The recent release of the iPhone 14 has brought a host of new features backed by notable hardware updates. And while we’ve already seen most of them being tested, no reviewer has played with a key safety feature so far. Enter the first real-world test of the iPhone 14’s Crash Detection, which involves no less than three impacts that employ a DIY driverless vehicle.
Putting the new asset to the test obviously poses some logistical challenges, as simply placing the phone in a shock-resistant case and dropping it from your hand won’t falsely trigger Crash Detection.
However, this seemed like the perfect thing to test for YouTuber Taras Maksimuk (aka TechRax). That’s because the Ukrainian-born American vlogger’s massive-audience channel heavily relies on torture tests that mostly involve various gadgets, as well as vehicles.
As such, TechRax and his crew whipped up a remote control system for a third-generation Mercury Grand Marquis (as with its more mundane Ford Crown Victoria sibling, these full-size sedans get a lot of abuse), so nobody would have to drive the car for the accident(s).
As Adam Savage once said about a Mythbusters episode involving a car being sandwiched between two trucks, getting the vehicles to line up so the impact can actually take place is trickier than it seems. Nevertheless, while that show used cables to pull/guide the machines, the Grand Marquis had its steering wheel “locked” with the seat belt, while an electric skateboard-based system was used to control the throttle, hence the remote.
However, we don’t need to stress that attempting such stunts is dangerous. The video proves that on its own, with the Mercury appearing to go out of control following the first crash.
The three accidents
On the first of the three attempts, which involved hitting the nose of a torched BMW shell at low speed, with the phone sitting on the dashboard, Crash Detection wasn’t triggered. And, given that the shenanigan only resulted in minor front-end damage for the Mercury, this seems only natural.
However, the second time around, the Grand Marquis was driven into a bit of a roadblock, hitting an upside-down van, albeit still at low speed. This time around, the iPhone, which had been taped to the back of the driver’s headrest, activated Crash Detection, starting the 10-second countdown for calling the emergency responders.
On the third run, the crew put more of the car’s 4.6L V8’s force to work. The conditions of the previous accident were replicated, but at a higher speed, which led to the frontal airbags being deployed and caused some more serious damage to the car. With the phone still behind the driver’s headrest, Crash Detection was once again triggered.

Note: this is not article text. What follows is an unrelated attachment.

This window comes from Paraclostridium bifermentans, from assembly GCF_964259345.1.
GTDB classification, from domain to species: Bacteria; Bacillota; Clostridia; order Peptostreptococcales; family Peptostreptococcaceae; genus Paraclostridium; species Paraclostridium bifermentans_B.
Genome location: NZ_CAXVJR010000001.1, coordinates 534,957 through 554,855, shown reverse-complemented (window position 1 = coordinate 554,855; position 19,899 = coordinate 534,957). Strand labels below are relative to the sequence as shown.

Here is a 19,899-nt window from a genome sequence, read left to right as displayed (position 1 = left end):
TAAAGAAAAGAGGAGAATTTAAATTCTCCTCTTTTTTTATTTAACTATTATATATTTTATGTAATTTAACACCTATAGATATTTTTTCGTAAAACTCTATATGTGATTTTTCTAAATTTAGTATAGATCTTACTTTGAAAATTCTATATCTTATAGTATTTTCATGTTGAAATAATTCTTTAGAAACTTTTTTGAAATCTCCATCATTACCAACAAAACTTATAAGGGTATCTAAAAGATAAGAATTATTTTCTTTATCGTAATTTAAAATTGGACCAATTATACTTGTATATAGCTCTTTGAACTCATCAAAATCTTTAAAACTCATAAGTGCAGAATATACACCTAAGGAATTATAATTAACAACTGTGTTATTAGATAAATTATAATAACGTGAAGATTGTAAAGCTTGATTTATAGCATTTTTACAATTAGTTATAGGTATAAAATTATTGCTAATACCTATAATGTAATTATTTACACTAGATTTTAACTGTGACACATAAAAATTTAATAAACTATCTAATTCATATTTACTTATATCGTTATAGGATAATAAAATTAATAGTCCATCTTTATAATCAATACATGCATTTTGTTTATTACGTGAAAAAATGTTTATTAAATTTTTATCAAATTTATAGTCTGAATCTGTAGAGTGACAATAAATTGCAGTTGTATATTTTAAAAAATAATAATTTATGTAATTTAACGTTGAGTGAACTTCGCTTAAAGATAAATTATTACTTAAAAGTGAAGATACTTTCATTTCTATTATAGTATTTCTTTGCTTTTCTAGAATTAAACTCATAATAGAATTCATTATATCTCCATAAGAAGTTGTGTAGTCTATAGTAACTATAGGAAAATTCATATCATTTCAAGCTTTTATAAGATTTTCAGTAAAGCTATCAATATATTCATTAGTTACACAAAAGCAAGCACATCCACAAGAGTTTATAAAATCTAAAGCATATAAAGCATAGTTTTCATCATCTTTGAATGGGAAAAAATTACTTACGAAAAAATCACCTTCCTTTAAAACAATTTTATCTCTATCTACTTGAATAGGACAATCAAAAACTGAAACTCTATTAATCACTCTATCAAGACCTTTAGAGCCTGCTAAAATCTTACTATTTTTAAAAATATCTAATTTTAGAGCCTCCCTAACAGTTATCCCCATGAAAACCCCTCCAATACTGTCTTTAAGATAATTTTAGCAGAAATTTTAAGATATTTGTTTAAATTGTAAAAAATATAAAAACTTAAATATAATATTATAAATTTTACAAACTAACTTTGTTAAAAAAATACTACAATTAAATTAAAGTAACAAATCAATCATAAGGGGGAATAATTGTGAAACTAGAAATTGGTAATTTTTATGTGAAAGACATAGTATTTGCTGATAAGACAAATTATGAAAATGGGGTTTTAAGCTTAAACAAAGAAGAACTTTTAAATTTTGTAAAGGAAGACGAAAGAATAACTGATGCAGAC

Why the iPhone avoided a false alarm and showed a delay
Now, as for the delay, the YouTuber noticed on both activations of the feature, this is normal, as per Apple’s description.
“When your iPhone detects a severe car crash, it will display an alert and will automatically initiate an emergency phone call after 20 seconds unless you cancel. If you are unresponsive, your iPhone will play an audio message for emergency services, which informs them that you’ve been in a severe crash and gives them your latitudinal and longitudinal coordinates with an approximate search radius,” the official description reads.
Please note that while TechRax used the iPhone 14 Pro version, Crash Detection is standard across the range.
As for why the phone didn’t respond to the light impact of the first attempt, YouTuber Marques Brownlee (aka MKBHD), who called the Ford F-150 Lighting the iPhone of trucks, lays it all out in the second video below. For the record, this is the most popular iPhone 14 review at the time of press. And with the vlogger even mentioning leaving the Crash Detection testing to other YouTubers (2:16 timestamp), people have even put TechRax’s name in the comments, so the community saw this one coming.
And the said no-false-alarm behavior has to do with the multiple ways in which the phone analyzed the situation. As such, it doesn’t simply rely on the upgraded accelerometer and gyroscope, but also reads the speed change via GPS, uses the microphone to capture the loud noises of a crash, as well as the barometer for detecting any sudden pressure change like the one coming from an airbag deploying.
All in all, the phone passed the test with flying colors. And here’s to hoping that the sheer discussion about this feature will raise driving safety awareness.